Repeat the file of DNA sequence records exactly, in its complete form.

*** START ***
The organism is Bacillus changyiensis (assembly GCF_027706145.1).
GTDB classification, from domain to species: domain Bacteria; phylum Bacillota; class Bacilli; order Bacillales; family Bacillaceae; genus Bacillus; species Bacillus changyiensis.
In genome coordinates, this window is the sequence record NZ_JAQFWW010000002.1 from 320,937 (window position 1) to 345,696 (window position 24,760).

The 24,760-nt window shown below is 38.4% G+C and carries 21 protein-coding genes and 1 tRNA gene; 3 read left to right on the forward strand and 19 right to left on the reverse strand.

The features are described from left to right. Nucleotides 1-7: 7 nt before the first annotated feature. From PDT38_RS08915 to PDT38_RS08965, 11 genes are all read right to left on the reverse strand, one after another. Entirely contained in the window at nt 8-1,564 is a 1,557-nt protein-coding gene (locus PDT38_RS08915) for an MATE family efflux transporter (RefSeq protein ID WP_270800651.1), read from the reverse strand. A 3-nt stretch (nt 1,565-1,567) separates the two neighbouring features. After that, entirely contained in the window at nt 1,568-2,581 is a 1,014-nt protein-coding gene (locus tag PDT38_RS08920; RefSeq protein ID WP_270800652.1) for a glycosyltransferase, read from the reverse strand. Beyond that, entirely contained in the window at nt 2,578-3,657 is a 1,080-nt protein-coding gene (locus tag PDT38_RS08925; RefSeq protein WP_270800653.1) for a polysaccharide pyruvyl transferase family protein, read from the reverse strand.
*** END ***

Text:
The organism is Bacillus changyiensis (assembly GCF_027706145.1).
GTDB classification, from domain to species: domain Bacteria; phylum Bacillota; class Bacilli; order Bacillales; family Bacillaceae; genus Bacillus; species Bacillus changyiensis.
In genome coordinates, this window is the sequence record NZ_JAQFWW010000002.1 from 320,937 (window position 1) to 345,696 (window position 24,760).

The 24,760-nt window shown below is 38.4% G+C and carries 21 protein-coding genes and 1 tRNA gene; 3 read left to right on the forward strand and 19 right to left on the reverse strand.

The features are described from left to right. Nucleotides 1-7: 7 nt before the first annotated feature. From PDT38_RS08915 to PDT38_RS08965, 11 genes are all read right to left on the reverse strand, one after another. Entirely contained in the window at nt 8-1,564 is a 1,557-nt protein-coding gene (locus PDT38_RS08915) for an MATE family efflux transporter (RefSeq protein ID WP_270800651.1), read from the reverse strand. A 3-nt stretch (nt 1,565-1,567) separates the two neighbouring features. After that, entirely contained in the window at nt 1,568-2,581 is a 1,014-nt protein-coding gene (locus tag PDT38_RS08920; RefSeq protein ID WP_270800652.1) for a glycosyltransferase, read from the reverse strand. Beyond that, entirely contained in the window at nt 2,578-3,657 is a 1,080-nt protein-coding gene (locus tag PDT38_RS08925; RefSeq protein WP_270800653.1) for a polysaccharide pyruvyl transferase family protein, read from the reverse strand.